Feedback is important in any creative process. When sculptors are commissioned to create a massive bronze statue, they don’t just acquire a large chunk of bronze, melt it down, form it up, cool it off and hope their patron will be satisfied. Rather, they use a maquette, or a smaller model, to get feedback (and more importantly customer approval).
In a similar way, when building environments with Torque, you can gather feedback to diagnose your sandbox before the creation process is complete. Let’s take a look.
Within the blueprint, define a blueprint debug section:
And within the application, define an application debug section:
Why define it in two places? The blueprint is the top-level place where your sandbox can accept outside connections for debugging / troubleshooting purposes, and the application. For example, you may have a blueprint that allows debugging and only one of your two applications actually allow you to connect for debugging.
The basic workflow looks like this:
Custom Debug Tool
One of my favorite things about Torque (and IaC field in general) is that it’s fully customizable and sharable. Take, for example, a debug application I created called logconsole.
The important parts of this application are the admin.py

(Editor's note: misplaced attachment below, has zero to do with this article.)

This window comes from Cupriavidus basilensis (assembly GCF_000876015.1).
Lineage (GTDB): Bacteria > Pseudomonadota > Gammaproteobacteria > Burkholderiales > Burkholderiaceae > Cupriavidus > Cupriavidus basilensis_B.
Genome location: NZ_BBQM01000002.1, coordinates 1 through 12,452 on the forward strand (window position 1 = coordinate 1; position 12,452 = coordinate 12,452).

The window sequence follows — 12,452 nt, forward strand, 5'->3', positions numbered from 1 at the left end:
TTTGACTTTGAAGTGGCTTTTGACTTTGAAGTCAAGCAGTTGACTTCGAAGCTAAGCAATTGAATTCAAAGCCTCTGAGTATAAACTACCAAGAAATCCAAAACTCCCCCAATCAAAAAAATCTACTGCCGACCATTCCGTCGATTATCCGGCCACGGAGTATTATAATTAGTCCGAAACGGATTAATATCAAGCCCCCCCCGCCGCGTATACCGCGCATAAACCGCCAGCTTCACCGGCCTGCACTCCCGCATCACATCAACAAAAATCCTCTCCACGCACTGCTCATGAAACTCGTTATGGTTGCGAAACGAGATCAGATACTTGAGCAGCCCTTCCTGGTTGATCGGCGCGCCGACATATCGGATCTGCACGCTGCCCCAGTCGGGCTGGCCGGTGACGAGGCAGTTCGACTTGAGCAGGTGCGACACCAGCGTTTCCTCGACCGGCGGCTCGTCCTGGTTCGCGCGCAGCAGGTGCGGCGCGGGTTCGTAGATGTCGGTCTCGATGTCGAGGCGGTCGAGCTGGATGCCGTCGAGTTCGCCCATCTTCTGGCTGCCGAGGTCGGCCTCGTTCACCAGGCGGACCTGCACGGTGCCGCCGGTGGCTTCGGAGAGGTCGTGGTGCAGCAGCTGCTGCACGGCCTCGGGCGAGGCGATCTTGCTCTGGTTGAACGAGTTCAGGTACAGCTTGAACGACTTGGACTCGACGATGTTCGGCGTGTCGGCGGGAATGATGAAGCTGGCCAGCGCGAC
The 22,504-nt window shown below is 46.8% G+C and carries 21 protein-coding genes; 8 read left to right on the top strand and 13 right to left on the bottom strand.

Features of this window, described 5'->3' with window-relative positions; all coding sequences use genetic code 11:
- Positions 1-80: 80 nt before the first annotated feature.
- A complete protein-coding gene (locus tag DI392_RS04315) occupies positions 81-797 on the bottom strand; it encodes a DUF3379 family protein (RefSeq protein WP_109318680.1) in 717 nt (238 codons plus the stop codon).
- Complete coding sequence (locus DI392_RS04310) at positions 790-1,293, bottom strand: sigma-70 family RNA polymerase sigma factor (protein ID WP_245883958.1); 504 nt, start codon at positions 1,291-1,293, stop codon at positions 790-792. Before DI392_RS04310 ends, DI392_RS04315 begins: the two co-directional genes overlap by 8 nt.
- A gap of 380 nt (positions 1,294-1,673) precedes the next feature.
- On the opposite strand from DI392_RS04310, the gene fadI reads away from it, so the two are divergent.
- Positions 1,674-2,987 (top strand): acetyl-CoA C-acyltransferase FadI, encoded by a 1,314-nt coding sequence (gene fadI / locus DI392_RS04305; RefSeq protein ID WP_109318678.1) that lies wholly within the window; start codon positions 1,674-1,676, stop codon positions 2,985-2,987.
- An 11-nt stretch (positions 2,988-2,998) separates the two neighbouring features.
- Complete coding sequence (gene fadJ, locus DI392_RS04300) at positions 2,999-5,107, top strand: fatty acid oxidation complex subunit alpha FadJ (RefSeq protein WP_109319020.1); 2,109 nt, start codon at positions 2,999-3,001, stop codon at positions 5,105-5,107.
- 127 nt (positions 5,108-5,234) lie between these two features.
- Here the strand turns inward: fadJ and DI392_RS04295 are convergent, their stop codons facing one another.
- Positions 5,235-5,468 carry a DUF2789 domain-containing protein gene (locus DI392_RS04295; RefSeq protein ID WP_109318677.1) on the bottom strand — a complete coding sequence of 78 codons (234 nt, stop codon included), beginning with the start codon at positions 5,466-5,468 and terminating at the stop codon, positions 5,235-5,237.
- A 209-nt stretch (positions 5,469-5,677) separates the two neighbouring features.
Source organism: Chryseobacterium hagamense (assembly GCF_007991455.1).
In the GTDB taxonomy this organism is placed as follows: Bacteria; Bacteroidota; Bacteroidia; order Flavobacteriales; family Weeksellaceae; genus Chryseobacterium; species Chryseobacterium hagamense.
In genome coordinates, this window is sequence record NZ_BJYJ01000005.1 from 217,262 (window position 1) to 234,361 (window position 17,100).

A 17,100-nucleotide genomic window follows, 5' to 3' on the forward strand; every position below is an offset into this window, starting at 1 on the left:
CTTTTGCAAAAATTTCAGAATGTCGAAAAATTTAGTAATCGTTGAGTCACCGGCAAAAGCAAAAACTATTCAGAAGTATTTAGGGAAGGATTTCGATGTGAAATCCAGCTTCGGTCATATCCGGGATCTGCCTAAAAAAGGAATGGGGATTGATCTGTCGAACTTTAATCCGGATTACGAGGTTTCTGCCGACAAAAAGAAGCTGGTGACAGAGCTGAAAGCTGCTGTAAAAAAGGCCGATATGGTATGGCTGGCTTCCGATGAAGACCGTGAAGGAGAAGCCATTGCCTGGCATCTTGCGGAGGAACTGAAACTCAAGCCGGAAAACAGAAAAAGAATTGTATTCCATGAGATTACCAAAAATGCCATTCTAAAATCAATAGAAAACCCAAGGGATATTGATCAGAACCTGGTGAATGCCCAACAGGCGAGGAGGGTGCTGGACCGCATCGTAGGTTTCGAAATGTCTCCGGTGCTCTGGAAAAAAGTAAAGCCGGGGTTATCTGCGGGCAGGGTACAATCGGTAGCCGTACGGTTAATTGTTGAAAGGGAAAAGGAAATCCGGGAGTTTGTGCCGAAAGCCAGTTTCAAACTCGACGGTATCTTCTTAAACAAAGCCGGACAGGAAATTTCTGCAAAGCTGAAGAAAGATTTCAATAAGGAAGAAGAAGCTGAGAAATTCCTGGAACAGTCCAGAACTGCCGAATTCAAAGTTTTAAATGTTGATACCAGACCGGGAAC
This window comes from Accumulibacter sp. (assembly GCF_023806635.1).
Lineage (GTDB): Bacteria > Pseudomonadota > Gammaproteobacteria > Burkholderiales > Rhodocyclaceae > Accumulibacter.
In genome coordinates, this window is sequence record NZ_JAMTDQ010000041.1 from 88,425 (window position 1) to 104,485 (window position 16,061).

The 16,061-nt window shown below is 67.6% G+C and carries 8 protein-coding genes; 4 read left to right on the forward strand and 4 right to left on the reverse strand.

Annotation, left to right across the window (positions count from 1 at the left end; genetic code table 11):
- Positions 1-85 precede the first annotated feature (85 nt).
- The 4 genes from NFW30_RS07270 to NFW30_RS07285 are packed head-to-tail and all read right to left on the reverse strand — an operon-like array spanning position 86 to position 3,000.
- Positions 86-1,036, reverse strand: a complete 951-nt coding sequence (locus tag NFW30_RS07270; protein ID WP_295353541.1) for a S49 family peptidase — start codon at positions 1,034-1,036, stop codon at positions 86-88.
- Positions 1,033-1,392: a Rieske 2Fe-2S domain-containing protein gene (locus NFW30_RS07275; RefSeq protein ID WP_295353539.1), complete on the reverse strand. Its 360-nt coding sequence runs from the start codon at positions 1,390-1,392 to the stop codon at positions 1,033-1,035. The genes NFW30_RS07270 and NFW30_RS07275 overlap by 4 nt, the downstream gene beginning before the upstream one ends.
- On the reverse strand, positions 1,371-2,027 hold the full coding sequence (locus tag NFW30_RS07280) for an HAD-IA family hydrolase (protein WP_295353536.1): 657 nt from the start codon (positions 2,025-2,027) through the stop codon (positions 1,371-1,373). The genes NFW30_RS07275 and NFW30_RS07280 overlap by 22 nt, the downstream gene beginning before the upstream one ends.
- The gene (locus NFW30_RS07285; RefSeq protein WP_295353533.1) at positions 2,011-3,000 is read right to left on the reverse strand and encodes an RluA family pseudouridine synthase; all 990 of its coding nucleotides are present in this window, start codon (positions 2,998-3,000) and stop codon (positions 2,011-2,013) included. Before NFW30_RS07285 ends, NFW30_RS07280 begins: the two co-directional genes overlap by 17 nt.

It uses a very simple form to get path information from the user:
What does this do?
I’ve included this application in my Jenkins blueprint, so, let’s instantiate it:
Notice that the artifact to be deployed will be the logconsole application’s binary. When the sandbox is up, notice that logconsole is a Quick Links item:
Click on the logconsole link (from the above example it is http://22.214.171.124:8000) and you’ll see the “Hello World”(see below):
If you append /form to the end of , you’ll see a simple textbox:
You can enter the path of any log you wish to see, such as /var/log/messages. Click “Submit” and — BAM! You’ll find a (no need to ):
That’s just the beginning. Open a PR against my repo and we can make this little debug tool a cool mini-!
The power of Torque
Cool, huh? And it’s all possible with Torque, a powerful, Environments-as-a-Service platform that uses Infrastructure as Code to provision infrastructure that works for your existing process. When you use Torque, you can securely share infrastructure provisioning with a group, focusing on designing your environment rather than worrying about what cloud to use or what infrastructure automation to use. It picks up where traditional IaCs and other CMPs leave off.
I’d love to see the cool stuff you can do with Torque within your CICD pipeline. Share your results in the comments below.